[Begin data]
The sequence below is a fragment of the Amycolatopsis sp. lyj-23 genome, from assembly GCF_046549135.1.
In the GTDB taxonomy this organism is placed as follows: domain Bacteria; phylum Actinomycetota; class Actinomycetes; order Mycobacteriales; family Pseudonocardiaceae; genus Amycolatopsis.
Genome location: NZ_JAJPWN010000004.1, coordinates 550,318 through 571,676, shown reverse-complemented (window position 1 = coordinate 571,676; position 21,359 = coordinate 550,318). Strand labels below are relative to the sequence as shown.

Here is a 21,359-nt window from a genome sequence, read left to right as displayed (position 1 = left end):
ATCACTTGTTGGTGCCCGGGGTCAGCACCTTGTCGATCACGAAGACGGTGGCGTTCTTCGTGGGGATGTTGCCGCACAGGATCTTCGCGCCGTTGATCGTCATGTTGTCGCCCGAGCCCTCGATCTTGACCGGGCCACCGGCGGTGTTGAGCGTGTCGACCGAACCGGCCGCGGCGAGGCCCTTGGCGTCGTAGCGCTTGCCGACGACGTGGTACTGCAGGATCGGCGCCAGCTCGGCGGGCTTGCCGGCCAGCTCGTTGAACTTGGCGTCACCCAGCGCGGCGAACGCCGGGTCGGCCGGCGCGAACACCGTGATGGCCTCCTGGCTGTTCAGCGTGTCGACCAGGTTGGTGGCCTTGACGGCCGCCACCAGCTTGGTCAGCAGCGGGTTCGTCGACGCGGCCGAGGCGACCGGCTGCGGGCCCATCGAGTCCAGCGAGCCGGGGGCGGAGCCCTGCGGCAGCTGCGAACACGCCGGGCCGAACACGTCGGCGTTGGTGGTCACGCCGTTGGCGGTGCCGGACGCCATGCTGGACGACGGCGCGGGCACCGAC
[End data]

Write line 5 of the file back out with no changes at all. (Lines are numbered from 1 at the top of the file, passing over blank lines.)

ATCACTTGTTGGTGCCCGGGGTCAGCACCTTGTCGATCACGAAGACGGTGGCGTTCTTCGTGGGGATGTTGCCGCACAGGATCTTCGCGCCGTTGATCGTCATGTTGTCGCCCGAGCCCTCGATCTTGACCGGGCCACCGGCGGTGTTGAGCGTGTCGACCGAACCGGCCGCGGCGAGGCCCTTGGCGTCGTAGCGCTTGCCGACGACGTGGTACTGCAGGATCGGCGCCAGCTCGGCGGGCTTGCCGGCCAGCTCGTTGAACTTGGCGTCACCCAGCGCGGCGAACGCCGGGTCGGCCGGCGCGAACACCGTGATGGCCTCCTGGCTGTTCAGCGTGTCGACCAGGTTGGTGGCCTTGACGGCCGCCACCAGCTTGGTCAGCAGCGGGTTCGTCGACGCGGCCGAGGCGACCGGCTGCGGGCCCATCGAGTCCAGCGAGCCGGGGGCGGAGCCCTGCGGCAGCTGCGAACACGCCGGGCCGAACACGTCGGCGTTGGTGGTCACGCCGTTGGCGGTGCCGGACGCCATGCTGGACGACGGCGCGGGCACCGAC